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Saskatchewan Premier Scott Moe announced tightened travel restrictions for northern residents Thursday, but the move caught community leaders near La Ronge off guard.

Northern residents must remain in their local communities and practise social distancing. Exceptions will be made only for critical trips like collecting groceries and going to medical appointments. The restrictions cover all communities in the Northern Saskatchewan Administration District (NSAD) ⁠— except for La Ronge and Stony Rapids.

Bars in the chart Number of COVID-19 Confirmed and Presumptive Cases (as of May 1, 2020) have been subdivided by number of cases in the zones to show how many cases in each zone by day. The bar furthest to the right shows a significant increase in the number of cases in the Far North region (blue). Graphic courtesy of the Government of Saskatchewan.

“The communities of La Ronge and Stony Rapids have been exempted from these particular orders and that is at the request of those community leaders,” Moe said.

The town of La Ronge shares much of its infrastructure with the Lac La Ronge Indian Band and the northern village of Air Ronge. The three geographically intertwined jurisdictions form what’s locally called the “tri-community.”

The exemption for La Ronge came as unwelcome news to the neighbouring communities, which would like the new travel restrictions to remain in place for them.

Lac La Ronge Indian Band executive director Gladys Christiansen said they weren’t asked for their opinion on an issue that will impact their citizens.

Council election signs at an entrance to Lac La Ronge. Photograph by Michael Bramadat-Willcock.

“We definitely would have liked to have been consulted beforehand, by both parties, the province and the town,” Christiansen said.

“The communities are immediately adjacent to one another and we have many band members that reside in La Ronge.”

She said it’s important to come to an agreement between all three communities and La Ronge should have done that before making the decision to request an exemption from the province.

“The order was just made and we don’t know the effect it will have on our community. The truth is, and I’m not trying to put the government down because I don’t think that they know either,” Ron Woytowich.

Lac La Ronge Indian Band declared an emergency measures bylaw on March 30 restricting access to their territory as a precaution during the pandemic.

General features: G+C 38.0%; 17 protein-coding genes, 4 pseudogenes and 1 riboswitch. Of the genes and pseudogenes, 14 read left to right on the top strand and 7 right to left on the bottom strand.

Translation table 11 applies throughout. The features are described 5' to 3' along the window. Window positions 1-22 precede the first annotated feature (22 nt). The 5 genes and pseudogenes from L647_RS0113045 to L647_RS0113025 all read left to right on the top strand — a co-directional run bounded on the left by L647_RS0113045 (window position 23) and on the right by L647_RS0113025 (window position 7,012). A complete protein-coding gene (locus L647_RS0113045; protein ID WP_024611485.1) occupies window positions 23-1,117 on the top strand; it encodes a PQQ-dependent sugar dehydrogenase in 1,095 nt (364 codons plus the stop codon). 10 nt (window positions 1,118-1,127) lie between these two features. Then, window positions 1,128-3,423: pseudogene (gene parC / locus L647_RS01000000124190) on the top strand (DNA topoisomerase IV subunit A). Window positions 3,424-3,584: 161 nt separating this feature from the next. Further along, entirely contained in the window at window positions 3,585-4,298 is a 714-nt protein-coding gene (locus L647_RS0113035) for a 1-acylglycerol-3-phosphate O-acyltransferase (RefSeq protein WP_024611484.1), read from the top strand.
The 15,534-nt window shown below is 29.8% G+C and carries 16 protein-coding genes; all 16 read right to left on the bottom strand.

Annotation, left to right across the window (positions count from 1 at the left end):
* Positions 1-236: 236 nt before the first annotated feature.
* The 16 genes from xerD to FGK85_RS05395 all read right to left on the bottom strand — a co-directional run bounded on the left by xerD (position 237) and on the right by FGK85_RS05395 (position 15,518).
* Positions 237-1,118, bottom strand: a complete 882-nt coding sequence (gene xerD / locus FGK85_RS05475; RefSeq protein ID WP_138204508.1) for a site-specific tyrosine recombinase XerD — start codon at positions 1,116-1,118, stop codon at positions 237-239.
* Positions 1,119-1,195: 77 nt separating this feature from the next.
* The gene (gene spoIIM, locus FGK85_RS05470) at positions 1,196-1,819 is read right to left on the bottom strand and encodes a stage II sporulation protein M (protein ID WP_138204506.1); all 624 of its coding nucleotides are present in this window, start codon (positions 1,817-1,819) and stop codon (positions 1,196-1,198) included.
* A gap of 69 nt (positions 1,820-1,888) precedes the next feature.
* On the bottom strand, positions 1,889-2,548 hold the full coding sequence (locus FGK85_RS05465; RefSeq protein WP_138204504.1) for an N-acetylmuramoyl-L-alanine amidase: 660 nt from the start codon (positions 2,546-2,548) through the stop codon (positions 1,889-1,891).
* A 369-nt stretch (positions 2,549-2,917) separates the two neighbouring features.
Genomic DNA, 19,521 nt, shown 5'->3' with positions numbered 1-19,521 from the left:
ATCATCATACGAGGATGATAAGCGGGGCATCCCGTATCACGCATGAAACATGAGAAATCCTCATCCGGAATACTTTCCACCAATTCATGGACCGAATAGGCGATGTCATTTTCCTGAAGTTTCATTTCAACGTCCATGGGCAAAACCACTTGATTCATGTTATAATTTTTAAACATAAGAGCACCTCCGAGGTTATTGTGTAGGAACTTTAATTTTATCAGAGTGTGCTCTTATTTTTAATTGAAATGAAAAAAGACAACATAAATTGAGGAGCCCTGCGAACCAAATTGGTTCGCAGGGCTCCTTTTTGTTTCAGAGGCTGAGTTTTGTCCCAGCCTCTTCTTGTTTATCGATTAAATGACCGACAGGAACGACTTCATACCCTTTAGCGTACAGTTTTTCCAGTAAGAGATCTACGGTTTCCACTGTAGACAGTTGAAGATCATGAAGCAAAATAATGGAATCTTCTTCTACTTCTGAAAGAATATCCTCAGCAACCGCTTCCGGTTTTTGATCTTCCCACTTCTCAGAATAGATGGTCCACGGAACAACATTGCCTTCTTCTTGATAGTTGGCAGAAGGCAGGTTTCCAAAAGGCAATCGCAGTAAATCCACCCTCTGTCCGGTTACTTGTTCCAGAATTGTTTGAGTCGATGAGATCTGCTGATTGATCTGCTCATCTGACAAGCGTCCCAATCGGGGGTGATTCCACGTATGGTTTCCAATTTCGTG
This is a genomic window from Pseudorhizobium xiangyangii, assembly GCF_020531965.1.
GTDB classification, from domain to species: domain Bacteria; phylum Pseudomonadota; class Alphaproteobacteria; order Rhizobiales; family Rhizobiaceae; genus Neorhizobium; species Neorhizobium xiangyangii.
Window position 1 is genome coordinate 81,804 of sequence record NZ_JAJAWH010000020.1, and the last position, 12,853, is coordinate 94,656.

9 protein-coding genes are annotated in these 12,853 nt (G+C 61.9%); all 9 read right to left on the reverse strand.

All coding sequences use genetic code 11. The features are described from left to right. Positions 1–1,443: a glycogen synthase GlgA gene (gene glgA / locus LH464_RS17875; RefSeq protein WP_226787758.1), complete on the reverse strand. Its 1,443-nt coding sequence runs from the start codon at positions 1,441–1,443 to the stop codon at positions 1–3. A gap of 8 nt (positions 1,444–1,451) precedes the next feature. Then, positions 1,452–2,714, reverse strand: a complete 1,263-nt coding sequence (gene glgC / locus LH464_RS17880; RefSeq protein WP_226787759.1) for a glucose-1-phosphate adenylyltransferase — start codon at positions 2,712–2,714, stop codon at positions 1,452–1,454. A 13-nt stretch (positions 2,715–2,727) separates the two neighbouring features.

“What we would like to see is no access at all for people who are non-residents. I think by leaving it wide open, there’s more of a chance of COVID-19 getting into our community and that would be devastating if it did,” she said.

Less than fifty people have reportedly been tested for COVID-19 in Lac La Ronge. There have been no confirmed cases.

Air Ronge mayor Gordon Stomp agreed with Christiansen. He wasn’t sure how many have been tested in Air Ronge, but said it’s nowhere near enough to make the decision to stay open while the rest of the north closes down.

Air Ronge borders La Ronge and Lac La Ronge. Together the three communities are called the tri-community.
Photograph by Michael Bramadat-Willcock.

“We’re very fortunate right now because they say we have very few cases in our community, but there’s been very little testing,” Stomp said.

“I think there should be some consideration for the number of people in our community and in the Lac La Ronge Indian Band (who) are not in favour of keeping it wide open. Our request is for permanent residents only to be allowed in the community. Meanwhile, (La Ronge) is wide open. I think there's not enough consideration for life compared to business and money."

The three communities share entry and exit points where Highway 2 becomes Highway 102 going north.

"When you go to La Ronge you have to go through the First Nations community, then you go through Air Ronge, and then you go through another part of the Lac La Ronge Indian Band, and then you get to La Ronge," Stomp said.

The timing of the provincial announcement came as a surprise to some in La Ronge, too. Even though they are the ones who requested the exemption.

Ron Woytowich, mayor of La Ronge, told National Observer he wasn’t expecting the announcement to come when it did and had been hoping for more dialogue with the province on how to proceed.

La Ronge mayor Ron Woytowich's town council are under fire from two neighbouring communities after asking the province
for an exemption from new travel restrictions in the northern administrative district.
Photograph by Michael Bramadat-Willcock.